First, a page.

With several notable exceptions — such as the Chicago-born narco twins who recorded Guzmán discussing heroin shipments — much of the evidence presented against El Chapo has come in the form of personal testimony from a parade of former high-ranking traffickers looking to trade their cooperation for a chance to avoid ending their days in a federal prison cell. Some of those witnesses spoke about events that took place decades ago; some of them were recalling a time in which they also happened to be consuming excessive amounts of cocaine and alcohol; and El Chapo’s defense team has worked hard to make the jury doubt the words of these confessed killers and drug smugglers.
But in the audio captured thanks to the cooperation of Rodriguez, the voice said to be that of El Chapo can be heard clearly, taking an active role in a violent, international drug conspiracy. If Guzmán is indeed the sing-songy falsetto barking out orders and asking for updates from subordinates, the tapes and text messages could do more than any other evidence provided thus far, as the trial enters its third month, to show jurors the level at which El Chapo allegedly managed minute details of the business.
Christian Rodriguez made his initial foray into the world of narco cyber security thanks to an introduction to the Cifuentes family, a clan of high-level drug smugglers from Colómbia who worked closely with the Sinaloa Cartel to ship cocaine from ports in South America, allegedly through Guzmán’s routes in Mexico, and on to the United States.
After meeting with several Cifuentes siblings, Rodriguez said he agreed to set up an end-to-end encrypted messaging system in which one user with part of an encryption key would send a message to an intended recipient, who would need the other part of the key to unlock the message. The security of the system, which was routed through a server set up by Rodriguez, allowed the Cifuentes organization to communicate quickly, without fear of prying eyes, and before long Rodriguez said he had set up about 100 individual extensions for the family and their associates.
It was such a hit that Jorge Cifuentes — a drug runner-turned green-energy scammer whom close readers of the Chapo trial will remember from his own testimony against Guzmán in December — wanted to introduce Rodriguez to his brother Alex, who was embedded at the time with the Sinaloa Cartel in the Sierra Madre.
So Rodriguez flew to Culiacán, Mexico, and then to El Chapo’s hideout, where he explained how the system worked and gave a demonstration to Alex Cifuentez, Guzmán, and some technicians in Guzmán’s employ, he told jurors. Ever the helpful IT guy, Rodriguez even prepared a chart to help explain the system to the older men.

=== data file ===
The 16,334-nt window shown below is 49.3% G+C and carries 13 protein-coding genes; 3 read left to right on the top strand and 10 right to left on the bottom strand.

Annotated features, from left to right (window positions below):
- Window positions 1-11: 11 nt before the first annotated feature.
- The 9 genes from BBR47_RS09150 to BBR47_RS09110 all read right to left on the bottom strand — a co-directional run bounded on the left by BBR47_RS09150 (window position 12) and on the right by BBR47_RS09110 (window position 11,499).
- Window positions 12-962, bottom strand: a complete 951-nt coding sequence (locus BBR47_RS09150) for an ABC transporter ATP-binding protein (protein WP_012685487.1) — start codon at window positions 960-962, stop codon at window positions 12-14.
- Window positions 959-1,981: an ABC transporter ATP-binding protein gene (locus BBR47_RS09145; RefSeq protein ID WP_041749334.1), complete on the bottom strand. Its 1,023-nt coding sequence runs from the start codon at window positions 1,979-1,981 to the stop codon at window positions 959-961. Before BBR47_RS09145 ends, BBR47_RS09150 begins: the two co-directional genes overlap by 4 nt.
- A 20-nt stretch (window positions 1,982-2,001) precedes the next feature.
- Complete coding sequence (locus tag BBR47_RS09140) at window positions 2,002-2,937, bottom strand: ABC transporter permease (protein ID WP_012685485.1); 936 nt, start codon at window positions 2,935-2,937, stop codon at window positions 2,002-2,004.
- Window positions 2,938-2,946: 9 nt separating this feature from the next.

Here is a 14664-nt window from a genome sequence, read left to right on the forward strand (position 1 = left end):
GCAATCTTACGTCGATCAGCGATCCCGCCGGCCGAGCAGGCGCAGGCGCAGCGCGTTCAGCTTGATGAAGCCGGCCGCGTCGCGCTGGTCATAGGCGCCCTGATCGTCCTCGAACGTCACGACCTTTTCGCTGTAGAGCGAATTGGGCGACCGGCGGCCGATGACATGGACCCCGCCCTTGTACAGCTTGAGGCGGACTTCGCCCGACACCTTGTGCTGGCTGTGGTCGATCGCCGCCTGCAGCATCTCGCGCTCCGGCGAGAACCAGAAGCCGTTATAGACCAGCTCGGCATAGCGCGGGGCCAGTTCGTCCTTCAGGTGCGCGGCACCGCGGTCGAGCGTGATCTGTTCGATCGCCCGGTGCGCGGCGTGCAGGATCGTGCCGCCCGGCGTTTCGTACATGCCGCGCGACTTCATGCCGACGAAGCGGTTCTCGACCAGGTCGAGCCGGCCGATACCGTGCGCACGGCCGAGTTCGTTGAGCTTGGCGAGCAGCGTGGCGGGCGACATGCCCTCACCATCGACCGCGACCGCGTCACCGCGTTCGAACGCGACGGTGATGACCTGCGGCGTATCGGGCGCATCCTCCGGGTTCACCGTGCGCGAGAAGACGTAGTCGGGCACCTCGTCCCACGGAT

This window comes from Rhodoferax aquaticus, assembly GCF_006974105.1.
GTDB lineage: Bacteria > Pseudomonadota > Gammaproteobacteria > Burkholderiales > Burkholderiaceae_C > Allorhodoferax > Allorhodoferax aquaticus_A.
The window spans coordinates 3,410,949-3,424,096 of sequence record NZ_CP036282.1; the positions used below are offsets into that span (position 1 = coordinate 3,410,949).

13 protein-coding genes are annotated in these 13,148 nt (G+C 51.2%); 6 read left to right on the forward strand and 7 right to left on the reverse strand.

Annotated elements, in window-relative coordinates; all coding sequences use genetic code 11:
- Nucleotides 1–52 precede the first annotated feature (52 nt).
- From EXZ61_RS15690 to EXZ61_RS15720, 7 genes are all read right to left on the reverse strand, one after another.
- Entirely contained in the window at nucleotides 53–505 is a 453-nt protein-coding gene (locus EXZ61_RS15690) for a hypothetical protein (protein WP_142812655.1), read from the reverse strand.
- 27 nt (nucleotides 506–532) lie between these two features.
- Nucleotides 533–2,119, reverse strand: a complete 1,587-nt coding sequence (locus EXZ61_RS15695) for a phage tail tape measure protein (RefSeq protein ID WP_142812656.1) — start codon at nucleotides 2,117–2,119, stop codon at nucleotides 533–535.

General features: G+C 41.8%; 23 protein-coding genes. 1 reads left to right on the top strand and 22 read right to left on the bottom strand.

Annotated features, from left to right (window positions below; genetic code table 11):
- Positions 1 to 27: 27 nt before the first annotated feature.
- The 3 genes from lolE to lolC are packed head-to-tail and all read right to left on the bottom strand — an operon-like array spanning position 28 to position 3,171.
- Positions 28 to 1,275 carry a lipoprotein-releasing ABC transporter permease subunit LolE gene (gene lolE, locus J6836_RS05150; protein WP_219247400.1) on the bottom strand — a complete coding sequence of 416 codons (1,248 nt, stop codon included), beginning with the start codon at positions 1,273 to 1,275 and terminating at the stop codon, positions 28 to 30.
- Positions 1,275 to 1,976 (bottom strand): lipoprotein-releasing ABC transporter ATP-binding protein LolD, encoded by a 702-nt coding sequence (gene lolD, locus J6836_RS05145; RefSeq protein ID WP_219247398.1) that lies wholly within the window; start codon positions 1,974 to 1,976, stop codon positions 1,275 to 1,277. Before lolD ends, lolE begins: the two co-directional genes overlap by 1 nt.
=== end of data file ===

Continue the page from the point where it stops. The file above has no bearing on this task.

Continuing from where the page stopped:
Rodriguez recalled that Guzmán was impressed with the demonstration at that first meeting, but asked if it would be possible to do similar encryption with phone calls. Guzmán, according to Rodriguez, preferred talking to writing. So at El Chapo’s behest, Rodriguez said he headed out of the mountains and set about bringing the cartel’s communications into the Twenty-First Century, a task for which Guzmán gave Rodriguez $100,000 in cash, he said.
As it turned out, El Chapo wasn’t only concerned with keeping his communications secure from prying feds: he also wanted to some prying of his own, according to Rodriguez. Shortly after Rodriguez got Sinaloa’s encrypted network up and running, he received a call from Guzmán, who was interested in spying on people close to him. Once again Rodriguez flew to Chapo’s mountain hideout to explain a spyware system called FlexiSPY, which would allow Guzmán to read GPS location, call logs and text messages on phones with the software installed, Rodriguez said. The program also allowed Guzmán to remotely activate the microphone on any device on which he installed FlexiSPY.
Guzmán was hooked. After asking Rodriguez to install the spyware on an initial 10 phones, he continued to request more bugged devices, eventually handing out about 50 tapped phones and computers to subordinates and lovers alike, poring over the surveillance reports. It began to occupy so much of Guzmán’s time that he was eventually calling Rodriguez several times a day to ask him questions about the system.
Using his ability to remote-activate the microphone on a “special phone,” he would sometimes call someone, speak with them, and then switch on their phone’s mic just to hear what they had to say about him when he wasn’t listening, Rodriguez told jurors.
“He called me all the time to ask about the spy software,” Rodriguez said. “
The spying began to take up so much of el Chapo’s time, Rodriguez said, that he delegated his snooping to an associate, who Guzmán ordered to read over the spy reports and keep him updated on anything of interest.